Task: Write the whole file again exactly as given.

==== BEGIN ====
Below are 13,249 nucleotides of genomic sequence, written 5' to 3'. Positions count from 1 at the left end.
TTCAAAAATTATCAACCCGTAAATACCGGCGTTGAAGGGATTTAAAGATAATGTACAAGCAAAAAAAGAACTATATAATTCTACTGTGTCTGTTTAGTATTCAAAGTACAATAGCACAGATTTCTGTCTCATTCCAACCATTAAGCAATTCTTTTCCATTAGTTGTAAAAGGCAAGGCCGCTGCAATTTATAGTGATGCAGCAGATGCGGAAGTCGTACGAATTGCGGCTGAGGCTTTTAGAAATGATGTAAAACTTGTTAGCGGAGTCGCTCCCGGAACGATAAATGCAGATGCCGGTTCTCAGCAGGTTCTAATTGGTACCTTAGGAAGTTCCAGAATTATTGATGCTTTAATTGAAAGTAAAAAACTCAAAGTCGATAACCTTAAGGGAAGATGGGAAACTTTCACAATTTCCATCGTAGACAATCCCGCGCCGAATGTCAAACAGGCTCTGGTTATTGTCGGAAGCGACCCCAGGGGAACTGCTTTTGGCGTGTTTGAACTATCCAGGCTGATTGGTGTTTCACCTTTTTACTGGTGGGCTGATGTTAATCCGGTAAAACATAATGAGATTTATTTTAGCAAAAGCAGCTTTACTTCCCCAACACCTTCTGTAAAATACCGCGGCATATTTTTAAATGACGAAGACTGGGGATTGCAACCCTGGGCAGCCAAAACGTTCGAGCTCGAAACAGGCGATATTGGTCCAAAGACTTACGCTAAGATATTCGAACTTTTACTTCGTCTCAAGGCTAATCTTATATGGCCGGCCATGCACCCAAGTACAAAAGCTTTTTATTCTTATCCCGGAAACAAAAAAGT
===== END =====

Below are 13,249 nucleotides of genomic sequence, written 5' to 3'. Positions count from 1 at the left end.
TTCAAAAATTATCAACCCGTAAATACCGGCGTTGAAGGGATTTAAAGATAATGTACAAGCAAAAAAAGAACTATATAATTCTACTGTGTCTGTTTAGTATTCAAAGTACAATAGCACAGATTTCTGTCTCATTCCAACCATTAAGCAATTCTTTTCCATTAGTTGTAAAAGGCAAGGCCGCTGCAATTTATAGTGATGCAGCAGATGCGGAAGTCGTACGAATTGCGGCTGAGGCTTTTAGAAATGATGTAAAACTTGTTAGCGGAGTCGCTCCCGGAACGATAAATGCAGATGCCGGTTCTCAGCAGGTTCTAATTGGTACCTTAGGAAGTTCCAGAATTATTGATGCTTTAATTGAAAGTAAAAAACTCAAAGTCGATAACCTTAAGGGAAGATGGGAAACTTTCACAATTTCCATCGTAGACAATCCCGCGCCGAATGTCAAACAGGCTCTGGTTATTGTCGGAAGCGACCCCAGGGGAACTGCTTTTGGCGTGTTTGAACTATCCAGGCTGATTGGTGTTTCACCTTTTTACTGGTGGGCTGATGTTAATCCGGTAAAACATAATGAGATTTATTTTAGCAAAAGCAGCTTTACTTCCCCAACACCTTCTGTAAAATACCGCGGCATATTTTTAAATGACGAAGACTGGGGATTGCAACCCTGGGCAGCCAAAACGTTCGAGCTCGAAACAGGCGATATTGGTCCAAAGACTTACGCTAAGATATTCGAACTTTTACTTCGTCTCAAGGCTAATCTTATATGGCCGGCCATGCACCCAAGTACAAAAGCTTTTTATTCTTATCCCGGAAACAAAAAAGT